The estate was ever expanding, but there were no contractors, no designs to sign off on. Mark didn’t have to suffer the sight of plumbers’ cracks, the sound of catcalls, or radios blaring. This was his project. He was the surveyor, the engineer, and the foreman.
He didn’t break his back carrying the stones up the mountain. He didn’t run a wheel barrel full of mortar across the foot bridge, or dig the trenches to fill the reflecting pools.
Mark’s castle wasn’t built from the ground up, it was composited. The parts weren’t airlifted in, they materialized from it.
In the city, Mark’s studio apartment shared its walls with shouting brawls. Arguments echoed from floor to ceiling. He fell asleep to surround sound domestic disputes, quadrophonic make up sex, and the off tempo rhythm of creaking mattresses. Counting backwards on his pillow, Mark wasn’t sure if he ever lost consciousness.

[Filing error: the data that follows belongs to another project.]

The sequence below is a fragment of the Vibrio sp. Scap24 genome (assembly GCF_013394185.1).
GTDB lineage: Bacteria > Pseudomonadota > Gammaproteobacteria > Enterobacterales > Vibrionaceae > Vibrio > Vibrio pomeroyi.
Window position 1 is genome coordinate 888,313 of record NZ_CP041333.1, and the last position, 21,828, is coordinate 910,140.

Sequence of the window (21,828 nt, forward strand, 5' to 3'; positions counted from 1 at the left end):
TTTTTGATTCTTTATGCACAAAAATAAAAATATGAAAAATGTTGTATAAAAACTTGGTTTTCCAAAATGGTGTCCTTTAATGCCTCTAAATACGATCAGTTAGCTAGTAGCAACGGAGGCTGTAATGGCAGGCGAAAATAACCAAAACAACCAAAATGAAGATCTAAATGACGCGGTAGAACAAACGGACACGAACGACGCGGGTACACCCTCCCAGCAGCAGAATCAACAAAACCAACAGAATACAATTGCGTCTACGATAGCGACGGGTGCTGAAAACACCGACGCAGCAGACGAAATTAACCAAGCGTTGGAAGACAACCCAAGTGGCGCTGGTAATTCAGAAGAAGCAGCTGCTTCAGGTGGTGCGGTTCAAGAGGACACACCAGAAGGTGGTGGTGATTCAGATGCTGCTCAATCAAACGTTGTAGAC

In the morning meeting, Mark made the coffee hoping no one would call on him. His eyes stung every moment they were exposed to oxygen. They felt heavy enough to sink into his skull. Collecting cups, he was a satellite orbiting his coworkers.
Lee, his boss, followed close behind, tapping each employee on the shoulder, in a variation of Duck Duck Goose.
“So what’s your goal for the day?” Lee breathed down the staff’s necks until he got an answer.
Crouching, Mark cradled the cups in his arms.
Lee moved onto his next victim, “What do you aspire to learn today?”
Reaching for a napkin, Mark’s stack toppled over. His security blanket rolled across the floor. Panicking, he clutched for the cups.
There was a tap on his shoulder.
Lee smiled, he’d found his goose. “So Mark, what could you do differently to achieve success today?”
Mark looked to the ellipsis in his thought cloud. “Not drop the cups?”
Lee tossed him a line, Mark left him to tow it back in. Unlike the sales team, Mark had no figures to beat, no positive encounters to share, no acknowledgments to give.
Passing by a senior staff meeting, Mark heard Lee refer to him as an “Automated automaton. Good with numbers, but unable to compute casual conversation.”